The gist: Last week, after months of speculation, Attorney General Kathleen Kane was finally hit with perjury, official oppression, criminal conspiracy and other serious charges. A grand jury determined that she illegally leaked information to the Philadelphia Daily News in order to sabotage a political enemy. Kane is adamant that she is innocent and refuses to resign for now, but Gov. Tom Wolf is calling on Kane to step down. If she quits, who would take her place? Former Philadelphia District Attorney and mayoral candidate Lynne Abraham is reportedly interested in the gig, according to PoliticsPA. Read more »
Democrats love Pennsylvania. Hillary Clinton won her 2008 primary here. The party is holding its 2016 presidential convention here. We haven’t voted for a Republican presidential candidate since 1988. The next election is going to be a lovefest between the Keystone State and Dems, right?
Perhaps not. Political analysts are saying that Pennsylvania, which usually comes out blue in presidential elections, could in fact turn out to be a “toss-up” state in 2016.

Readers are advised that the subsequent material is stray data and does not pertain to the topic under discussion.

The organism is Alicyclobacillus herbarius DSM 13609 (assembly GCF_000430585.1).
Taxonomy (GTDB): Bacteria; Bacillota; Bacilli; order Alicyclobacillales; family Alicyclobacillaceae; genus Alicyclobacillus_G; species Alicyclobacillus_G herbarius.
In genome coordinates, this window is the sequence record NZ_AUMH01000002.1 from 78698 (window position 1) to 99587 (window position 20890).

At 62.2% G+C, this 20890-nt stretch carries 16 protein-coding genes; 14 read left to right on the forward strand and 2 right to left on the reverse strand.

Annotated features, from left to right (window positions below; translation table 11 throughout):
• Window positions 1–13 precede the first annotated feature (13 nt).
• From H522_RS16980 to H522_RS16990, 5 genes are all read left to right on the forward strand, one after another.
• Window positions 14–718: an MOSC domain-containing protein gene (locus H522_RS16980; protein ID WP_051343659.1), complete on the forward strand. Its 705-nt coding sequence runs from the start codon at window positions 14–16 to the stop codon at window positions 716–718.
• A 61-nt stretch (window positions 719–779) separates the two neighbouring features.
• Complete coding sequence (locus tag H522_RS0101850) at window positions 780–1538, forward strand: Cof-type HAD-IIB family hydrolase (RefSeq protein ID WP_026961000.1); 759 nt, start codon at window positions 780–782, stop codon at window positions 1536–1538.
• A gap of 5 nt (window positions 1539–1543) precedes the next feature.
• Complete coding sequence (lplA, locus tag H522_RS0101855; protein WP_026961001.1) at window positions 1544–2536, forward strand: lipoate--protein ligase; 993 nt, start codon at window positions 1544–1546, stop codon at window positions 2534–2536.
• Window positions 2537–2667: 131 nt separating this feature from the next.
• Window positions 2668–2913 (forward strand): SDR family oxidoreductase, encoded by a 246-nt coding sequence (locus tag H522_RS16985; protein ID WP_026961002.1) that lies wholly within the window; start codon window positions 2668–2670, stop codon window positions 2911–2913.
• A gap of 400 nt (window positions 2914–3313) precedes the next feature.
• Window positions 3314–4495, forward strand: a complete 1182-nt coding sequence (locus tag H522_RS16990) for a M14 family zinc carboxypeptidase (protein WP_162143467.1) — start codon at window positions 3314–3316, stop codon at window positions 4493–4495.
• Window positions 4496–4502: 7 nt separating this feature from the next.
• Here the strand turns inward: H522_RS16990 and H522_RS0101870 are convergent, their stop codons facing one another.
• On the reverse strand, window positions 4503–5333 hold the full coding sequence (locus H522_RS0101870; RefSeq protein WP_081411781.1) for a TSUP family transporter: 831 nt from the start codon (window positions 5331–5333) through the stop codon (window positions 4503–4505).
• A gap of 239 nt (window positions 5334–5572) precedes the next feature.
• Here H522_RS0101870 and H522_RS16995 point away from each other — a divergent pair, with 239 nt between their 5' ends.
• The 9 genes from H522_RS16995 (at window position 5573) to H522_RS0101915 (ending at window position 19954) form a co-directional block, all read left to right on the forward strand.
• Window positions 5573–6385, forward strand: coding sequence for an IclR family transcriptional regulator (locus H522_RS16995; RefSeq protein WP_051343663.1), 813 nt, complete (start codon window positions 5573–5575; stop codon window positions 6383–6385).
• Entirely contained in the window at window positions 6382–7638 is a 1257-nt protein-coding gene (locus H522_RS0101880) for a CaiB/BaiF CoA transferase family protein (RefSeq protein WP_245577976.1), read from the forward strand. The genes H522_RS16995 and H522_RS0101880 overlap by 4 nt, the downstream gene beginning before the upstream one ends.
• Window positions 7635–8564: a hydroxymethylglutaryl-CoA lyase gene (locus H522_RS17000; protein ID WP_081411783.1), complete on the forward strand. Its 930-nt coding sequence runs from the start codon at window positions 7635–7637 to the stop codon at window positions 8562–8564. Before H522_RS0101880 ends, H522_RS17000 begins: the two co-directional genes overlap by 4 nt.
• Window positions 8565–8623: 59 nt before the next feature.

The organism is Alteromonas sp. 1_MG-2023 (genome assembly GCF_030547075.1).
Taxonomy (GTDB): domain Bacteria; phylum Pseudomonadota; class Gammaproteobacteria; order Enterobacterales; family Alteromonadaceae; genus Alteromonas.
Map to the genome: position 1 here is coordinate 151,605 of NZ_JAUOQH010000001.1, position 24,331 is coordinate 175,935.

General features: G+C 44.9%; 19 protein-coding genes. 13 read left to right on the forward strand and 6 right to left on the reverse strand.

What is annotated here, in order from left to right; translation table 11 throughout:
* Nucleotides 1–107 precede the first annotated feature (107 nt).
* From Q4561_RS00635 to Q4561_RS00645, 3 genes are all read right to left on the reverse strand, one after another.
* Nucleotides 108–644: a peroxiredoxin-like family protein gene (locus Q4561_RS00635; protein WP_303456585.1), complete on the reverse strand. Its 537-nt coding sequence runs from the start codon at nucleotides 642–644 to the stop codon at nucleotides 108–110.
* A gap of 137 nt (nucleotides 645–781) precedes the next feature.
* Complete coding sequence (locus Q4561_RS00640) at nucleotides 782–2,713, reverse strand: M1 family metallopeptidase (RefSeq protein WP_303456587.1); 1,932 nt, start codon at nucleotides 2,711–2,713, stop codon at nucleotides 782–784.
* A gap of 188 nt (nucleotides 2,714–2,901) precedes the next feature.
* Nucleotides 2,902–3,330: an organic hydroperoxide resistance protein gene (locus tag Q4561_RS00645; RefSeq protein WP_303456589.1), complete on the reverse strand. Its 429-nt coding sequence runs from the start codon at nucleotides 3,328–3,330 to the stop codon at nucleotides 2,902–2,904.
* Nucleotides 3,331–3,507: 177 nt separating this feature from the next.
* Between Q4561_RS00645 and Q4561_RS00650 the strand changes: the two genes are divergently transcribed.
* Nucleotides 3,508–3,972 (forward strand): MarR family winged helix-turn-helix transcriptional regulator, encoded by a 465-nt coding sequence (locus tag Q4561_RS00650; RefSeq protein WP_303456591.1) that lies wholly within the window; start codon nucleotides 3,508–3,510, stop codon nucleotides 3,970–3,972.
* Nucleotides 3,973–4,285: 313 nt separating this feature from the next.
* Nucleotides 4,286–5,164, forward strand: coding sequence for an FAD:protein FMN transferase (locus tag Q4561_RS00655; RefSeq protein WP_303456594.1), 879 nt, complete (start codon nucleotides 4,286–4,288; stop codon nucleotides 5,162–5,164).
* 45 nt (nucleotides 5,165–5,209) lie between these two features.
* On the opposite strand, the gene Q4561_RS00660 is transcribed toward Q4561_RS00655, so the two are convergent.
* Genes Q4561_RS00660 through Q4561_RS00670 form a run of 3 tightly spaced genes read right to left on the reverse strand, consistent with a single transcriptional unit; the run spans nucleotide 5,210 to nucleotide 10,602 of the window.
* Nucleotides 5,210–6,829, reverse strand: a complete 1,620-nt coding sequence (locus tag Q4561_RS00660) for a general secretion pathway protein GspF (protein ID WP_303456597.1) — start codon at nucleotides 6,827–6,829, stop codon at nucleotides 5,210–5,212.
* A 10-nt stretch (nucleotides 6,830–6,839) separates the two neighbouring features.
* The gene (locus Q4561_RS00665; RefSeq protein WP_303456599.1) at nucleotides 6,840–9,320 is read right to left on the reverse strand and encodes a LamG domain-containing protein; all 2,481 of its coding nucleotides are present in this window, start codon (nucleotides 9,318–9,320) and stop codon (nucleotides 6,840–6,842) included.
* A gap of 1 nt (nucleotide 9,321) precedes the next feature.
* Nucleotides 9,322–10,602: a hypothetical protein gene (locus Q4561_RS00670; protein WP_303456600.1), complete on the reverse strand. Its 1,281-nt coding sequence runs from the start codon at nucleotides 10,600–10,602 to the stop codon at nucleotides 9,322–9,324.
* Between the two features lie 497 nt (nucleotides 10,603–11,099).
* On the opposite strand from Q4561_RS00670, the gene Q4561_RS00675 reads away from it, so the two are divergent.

PoliticsPA reports that the Cook Political Report, which it calls “one of the most respected political prognosticators in the country,” has released its latest electoral college scorecard for the 2016 presidential election. And Pennsylvania, which has long been in Cook’s “Lean Democratic” column is now listed as one of nine states that could go either way.
The state last voted for a Republican when George H.W. Bush — the older Bush — first ran for president. Is Pennsylvania really a state again?
“I don’t think there’s any doubt Pennsylvania will be a competitive state,” said Terry Madonna, the director of the Center for Politics and Public Affairs at Franklin and Marshall University, said of Pennsylvania’s new status. Read more »
Attorney General Kathleen Kane called on a Pennsylvania judge to release the full trove of documents from the so-called “Porngate” scandal, saying complete disclosure of those files was essential to her defense on charges she leaked secret grand jury material.
“I do that not as part of some vendetta, but to tell the whole story, the story that is critical to my defense against these charges,” she said Wednesday.
Kane made the call as part of a short news conference (watch below) in which she took no questions — and in fact, presented no real defense of herself against the charges, instead suggesting that a cabal of “boys club” officials were trying to silence her and prevent the emergence of emails that she said were pornographic, racially insensitive and religiously bigoted.